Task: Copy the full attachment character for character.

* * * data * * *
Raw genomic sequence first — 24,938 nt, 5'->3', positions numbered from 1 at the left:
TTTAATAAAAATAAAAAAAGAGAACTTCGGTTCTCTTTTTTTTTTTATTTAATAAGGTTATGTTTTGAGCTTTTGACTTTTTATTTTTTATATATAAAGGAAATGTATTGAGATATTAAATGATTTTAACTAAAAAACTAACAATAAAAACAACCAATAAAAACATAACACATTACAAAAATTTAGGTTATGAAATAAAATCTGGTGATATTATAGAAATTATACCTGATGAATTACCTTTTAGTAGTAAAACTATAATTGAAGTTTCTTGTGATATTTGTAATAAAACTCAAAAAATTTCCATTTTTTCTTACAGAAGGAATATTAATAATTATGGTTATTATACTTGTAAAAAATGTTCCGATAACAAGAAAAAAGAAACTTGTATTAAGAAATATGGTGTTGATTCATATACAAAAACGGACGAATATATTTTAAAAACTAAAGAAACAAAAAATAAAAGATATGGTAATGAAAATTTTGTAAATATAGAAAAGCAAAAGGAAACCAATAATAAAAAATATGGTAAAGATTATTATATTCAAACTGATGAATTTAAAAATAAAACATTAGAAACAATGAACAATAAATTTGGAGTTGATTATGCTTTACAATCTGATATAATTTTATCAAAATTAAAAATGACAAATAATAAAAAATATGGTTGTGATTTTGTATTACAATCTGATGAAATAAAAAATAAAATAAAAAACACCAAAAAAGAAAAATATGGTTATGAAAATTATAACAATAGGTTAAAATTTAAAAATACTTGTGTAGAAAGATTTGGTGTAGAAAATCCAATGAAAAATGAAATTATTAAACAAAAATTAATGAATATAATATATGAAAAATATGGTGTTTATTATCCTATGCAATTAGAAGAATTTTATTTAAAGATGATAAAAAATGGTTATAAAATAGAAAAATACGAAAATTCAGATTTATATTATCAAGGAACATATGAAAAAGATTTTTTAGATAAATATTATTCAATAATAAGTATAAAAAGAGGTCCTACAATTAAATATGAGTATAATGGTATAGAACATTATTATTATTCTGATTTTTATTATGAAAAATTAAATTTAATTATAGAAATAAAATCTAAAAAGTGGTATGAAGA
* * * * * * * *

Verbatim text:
Raw genomic sequence first — 24,938 nt, 5'->3', positions numbered from 1 at the left:
TTTAATAAAAATAAAAAAAGAGAACTTCGGTTCTCTTTTTTTTTTTATTTAATAAGGTTATGTTTTGAGCTTTTGACTTTTTATTTTTTATATATAAAGGAAATGTATTGAGATATTAAATGATTTTAACTAAAAAACTAACAATAAAAACAACCAATAAAAACATAACACATTACAAAAATTTAGGTTATGAAATAAAATCTGGTGATATTATAGAAATTATACCTGATGAATTACCTTTTAGTAGTAAAACTATAATTGAAGTTTCTTGTGATATTTGTAATAAAACTCAAAAAATTTCCATTTTTTCTTACAGAAGGAATATTAATAATTATGGTTATTATACTTGTAAAAAATGTTCCGATAACAAGAAAAAAGAAACTTGTATTAAGAAATATGGTGTTGATTCATATACAAAAACGGACGAATATATTTTAAAAACTAAAGAAACAAAAAATAAAAGATATGGTAATGAAAATTTTGTAAATATAGAAAAGCAAAAGGAAACCAATAATAAAAAATATGGTAAAGATTATTATATTCAAACTGATGAATTTAAAAATAAAACATTAGAAACAATGAACAATAAATTTGGAGTTGATTATGCTTTACAATCTGATATAATTTTATCAAAATTAAAAATGACAAATAATAAAAAATATGGTTGTGATTTTGTATTACAATCTGATGAAATAAAAAATAAAATAAAAAACACCAAAAAAGAAAAATATGGTTATGAAAATTATAACAATAGGTTAAAATTTAAAAATACTTGTGTAGAAAGATTTGGTGTAGAAAATCCAATGAAAAATGAAATTATTAAACAAAAATTAATGAATATAATATATGAAAAATATGGTGTTTATTATCCTATGCAATTAGAAGAATTTTATTTAAAGATGATAAAAAATGGTTATAAAATAGAAAAATACGAAAATTCAGATTTATATTATCAAGGAACATATGAAAAAGATTTTTTAGATAAATATTATTCAATAATAAGTATAAAAAGAGGTCCTACAATTAAATATGAGTATAATGGTATAGAACATTATTATTATTCTGATTTTTATTATGAAAAATTAAATTTAATTATAGAAATAAAATCTAAAAAGTGGTATGAAGA